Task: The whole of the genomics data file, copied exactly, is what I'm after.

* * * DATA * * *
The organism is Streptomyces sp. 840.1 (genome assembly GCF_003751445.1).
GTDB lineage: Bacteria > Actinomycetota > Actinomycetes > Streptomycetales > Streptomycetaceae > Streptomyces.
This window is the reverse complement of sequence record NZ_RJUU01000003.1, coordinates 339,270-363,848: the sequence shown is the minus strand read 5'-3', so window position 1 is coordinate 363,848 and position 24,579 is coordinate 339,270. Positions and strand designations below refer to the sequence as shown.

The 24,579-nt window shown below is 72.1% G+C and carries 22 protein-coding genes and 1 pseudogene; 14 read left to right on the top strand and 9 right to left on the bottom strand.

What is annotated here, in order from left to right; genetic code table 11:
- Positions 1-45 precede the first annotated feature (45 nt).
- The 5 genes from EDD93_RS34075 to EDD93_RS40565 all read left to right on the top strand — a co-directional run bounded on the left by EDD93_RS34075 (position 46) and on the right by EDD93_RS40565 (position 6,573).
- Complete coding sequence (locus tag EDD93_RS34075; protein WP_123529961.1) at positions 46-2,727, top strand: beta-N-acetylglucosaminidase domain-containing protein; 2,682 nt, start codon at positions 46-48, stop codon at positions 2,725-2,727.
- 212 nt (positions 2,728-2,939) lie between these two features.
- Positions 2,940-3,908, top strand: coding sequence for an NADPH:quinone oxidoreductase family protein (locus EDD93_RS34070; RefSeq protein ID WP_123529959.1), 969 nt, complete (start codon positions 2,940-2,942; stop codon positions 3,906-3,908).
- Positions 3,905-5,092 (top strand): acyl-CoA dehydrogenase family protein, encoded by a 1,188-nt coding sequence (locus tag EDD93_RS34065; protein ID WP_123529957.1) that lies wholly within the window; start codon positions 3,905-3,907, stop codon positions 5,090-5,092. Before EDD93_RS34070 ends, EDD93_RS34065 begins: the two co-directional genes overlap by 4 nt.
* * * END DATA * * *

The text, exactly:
The organism is Streptomyces sp. 840.1 (genome assembly GCF_003751445.1).
GTDB lineage: Bacteria > Actinomycetota > Actinomycetes > Streptomycetales > Streptomycetaceae > Streptomyces.
This window is the reverse complement of sequence record NZ_RJUU01000003.1, coordinates 339,270-363,848: the sequence shown is the minus strand read 5'-3', so window position 1 is coordinate 363,848 and position 24,579 is coordinate 339,270. Positions and strand designations below refer to the sequence as shown.

The 24,579-nt window shown below is 72.1% G+C and carries 22 protein-coding genes and 1 pseudogene; 14 read left to right on the top strand and 9 right to left on the bottom strand.

What is annotated here, in order from left to right; genetic code table 11:
- Positions 1-45 precede the first annotated feature (45 nt).
- The 5 genes from EDD93_RS34075 to EDD93_RS40565 all read left to right on the top strand — a co-directional run bounded on the left by EDD93_RS34075 (position 46) and on the right by EDD93_RS40565 (position 6,573).
- Complete coding sequence (locus tag EDD93_RS34075; protein WP_123529961.1) at positions 46-2,727, top strand: beta-N-acetylglucosaminidase domain-containing protein; 2,682 nt, start codon at positions 46-48, stop codon at positions 2,725-2,727.
- 212 nt (positions 2,728-2,939) lie between these two features.
- Positions 2,940-3,908, top strand: coding sequence for an NADPH:quinone oxidoreductase family protein (locus EDD93_RS34070; RefSeq protein ID WP_123529959.1), 969 nt, complete (start codon positions 2,940-2,942; stop codon positions 3,906-3,908).
- Positions 3,905-5,092 (top strand): acyl-CoA dehydrogenase family protein, encoded by a 1,188-nt coding sequence (locus tag EDD93_RS34065; protein ID WP_123529957.1) that lies wholly within the window; start codon positions 3,905-3,907, stop codon positions 5,090-5,092. Before EDD93_RS34070 ends, EDD93_RS34065 begins: the two co-directional genes overlap by 4 nt.